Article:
Mojave History - Military:
Bitter Springs - Fort Irwin
(Bitter Springs (Aqua de Thomoso), April 1848)
The Mormon Battalion left Council Bluffs, Iowa to fight in the Mexican War.
Their first stop was Fort Leavenworth, Kansas to be outfitted with some
military equipment. From there they marched 2,000 miles to San Diego,
California. They arrived just as the war was ending and had moved back
into Mexico. Being no longer a direct threat to the United States the Mormon
soldiers were discharged in July 1847 in San Diego and began traveling to
their new homes in Salt Lake City, Utah. A small group commanded by
Captain Daniel C. Davis re-enlisted for 8 months. The newly formed
Mormon Volunteers were responsible for patrolling Cuidad (City) de los
Angeles, San Diego, San Luis Rey Mission, and the surrounding areas. They
were to protect the citizens from Indians and Mexican raids until both
governments could sign a treaty.
By 1848 approximately 35 Mormon soldiers headed to Salt Lake City, Utah
accompanied by Captain Davis, his wife Susan, and her son Daniel. They
made camp at Bitter Springs (Aqua de Tomoso) in April 1848. Jefferson
Hunt, a member of the party and a former Captain in the Mormon Battalion,
named this spring "Bitter Spring" because of the alkali in the water that gave
it the bitter taste. He noted the name on his map and the name remains
The importance of the Mormon Volunteers passing through this region is that
they were the first U.S. military forces on what is known today as Fort Irwin.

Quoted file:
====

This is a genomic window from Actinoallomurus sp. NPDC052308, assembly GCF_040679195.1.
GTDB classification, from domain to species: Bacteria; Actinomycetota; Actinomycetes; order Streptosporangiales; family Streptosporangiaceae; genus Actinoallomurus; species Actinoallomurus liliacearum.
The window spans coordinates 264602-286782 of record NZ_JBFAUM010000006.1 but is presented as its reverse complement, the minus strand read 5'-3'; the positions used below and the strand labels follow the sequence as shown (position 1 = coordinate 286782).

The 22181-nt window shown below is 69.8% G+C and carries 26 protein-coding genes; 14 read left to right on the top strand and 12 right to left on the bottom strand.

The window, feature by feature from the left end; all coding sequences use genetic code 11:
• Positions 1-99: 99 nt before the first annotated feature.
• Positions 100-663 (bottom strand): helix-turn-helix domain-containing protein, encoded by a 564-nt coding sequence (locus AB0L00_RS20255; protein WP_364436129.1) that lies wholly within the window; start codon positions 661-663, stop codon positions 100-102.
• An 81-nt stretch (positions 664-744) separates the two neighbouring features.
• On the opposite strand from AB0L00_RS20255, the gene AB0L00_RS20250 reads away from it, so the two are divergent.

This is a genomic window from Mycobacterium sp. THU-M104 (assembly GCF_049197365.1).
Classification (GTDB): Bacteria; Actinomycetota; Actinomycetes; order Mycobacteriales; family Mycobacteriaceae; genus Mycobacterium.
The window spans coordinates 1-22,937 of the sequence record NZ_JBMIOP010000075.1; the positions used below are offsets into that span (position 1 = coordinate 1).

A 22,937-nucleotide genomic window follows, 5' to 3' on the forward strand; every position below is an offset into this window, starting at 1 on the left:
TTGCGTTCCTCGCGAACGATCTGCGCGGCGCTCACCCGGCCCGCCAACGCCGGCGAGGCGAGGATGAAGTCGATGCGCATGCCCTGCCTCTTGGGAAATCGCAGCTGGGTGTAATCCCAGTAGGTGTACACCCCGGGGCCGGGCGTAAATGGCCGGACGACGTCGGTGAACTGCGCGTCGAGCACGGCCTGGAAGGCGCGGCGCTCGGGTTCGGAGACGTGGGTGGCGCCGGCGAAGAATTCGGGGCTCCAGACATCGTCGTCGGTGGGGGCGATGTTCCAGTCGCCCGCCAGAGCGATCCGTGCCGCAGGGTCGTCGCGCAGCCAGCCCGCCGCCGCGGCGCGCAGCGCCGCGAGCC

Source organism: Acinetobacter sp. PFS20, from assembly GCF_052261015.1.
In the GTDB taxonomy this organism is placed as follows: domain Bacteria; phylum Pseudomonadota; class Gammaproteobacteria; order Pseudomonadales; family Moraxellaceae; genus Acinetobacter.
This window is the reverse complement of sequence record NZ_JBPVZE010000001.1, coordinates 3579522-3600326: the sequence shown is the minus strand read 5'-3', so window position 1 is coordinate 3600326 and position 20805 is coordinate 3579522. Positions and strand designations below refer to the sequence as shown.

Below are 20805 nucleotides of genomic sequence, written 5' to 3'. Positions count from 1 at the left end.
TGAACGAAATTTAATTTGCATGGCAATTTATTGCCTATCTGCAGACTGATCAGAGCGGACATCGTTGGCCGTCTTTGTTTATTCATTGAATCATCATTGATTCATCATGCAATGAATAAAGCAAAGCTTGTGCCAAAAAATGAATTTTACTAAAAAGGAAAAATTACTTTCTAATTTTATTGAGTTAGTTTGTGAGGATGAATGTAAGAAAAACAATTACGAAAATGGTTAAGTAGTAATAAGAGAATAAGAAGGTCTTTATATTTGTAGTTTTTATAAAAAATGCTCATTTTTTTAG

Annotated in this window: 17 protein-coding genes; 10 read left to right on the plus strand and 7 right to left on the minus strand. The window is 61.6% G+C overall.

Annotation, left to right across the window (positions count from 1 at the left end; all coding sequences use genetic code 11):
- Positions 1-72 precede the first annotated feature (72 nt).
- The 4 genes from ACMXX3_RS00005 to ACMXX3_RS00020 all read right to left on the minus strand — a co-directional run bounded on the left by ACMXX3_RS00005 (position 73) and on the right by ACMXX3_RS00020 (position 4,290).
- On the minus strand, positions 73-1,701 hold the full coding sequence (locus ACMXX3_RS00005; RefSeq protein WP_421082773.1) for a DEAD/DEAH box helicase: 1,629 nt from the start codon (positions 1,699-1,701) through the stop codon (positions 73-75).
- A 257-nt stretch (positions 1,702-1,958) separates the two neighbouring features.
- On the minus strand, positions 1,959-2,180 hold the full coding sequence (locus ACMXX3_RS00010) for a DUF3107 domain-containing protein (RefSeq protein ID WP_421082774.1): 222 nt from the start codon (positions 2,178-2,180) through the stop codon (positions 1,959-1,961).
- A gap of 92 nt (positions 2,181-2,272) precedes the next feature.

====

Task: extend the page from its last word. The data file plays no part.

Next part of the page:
Captain Davis brought the first military covered wagon drawn by mules into
this area along with the first military flag “Mormon Batalion” (note
spelling). The Native Americans had never seen a "white" woman or boy
before and their strange clothing. They keep their distance.
The Mormon Battalion is unique because it represents the only U.S. Military
Battalion to have been raised based solely on religion. The flag has five
orange bars representing the 5-infantry companies and 28 stars representing
each state in the Union as of 1846. The migration of Mormons to and from
Salt Lake City through San Bernardino to San Diego re-established the Old
Spanish Trail from Santa Fe to Pueblo de los Angeles in part by developing a
branch trail that quickly became known as the Mormon Trail.
Captain Jefferson Hunt
Captain in the Mormon Battalion - Led the Mojave/San Joaquin Company (Mojave Sand-walking Company) to Southern California, a portion of this company became the ...
Old Spanish Trail
In 1847, Mormons initiated wagon travel along the western half of the trail while traveling between Salt Lake City and Los Angeles. The Mormon wagon route replicated ...
The history of the Mormon Trail cannot be understood without an awareness of the ...
Flag of the Mormon Battalion (note the spelling)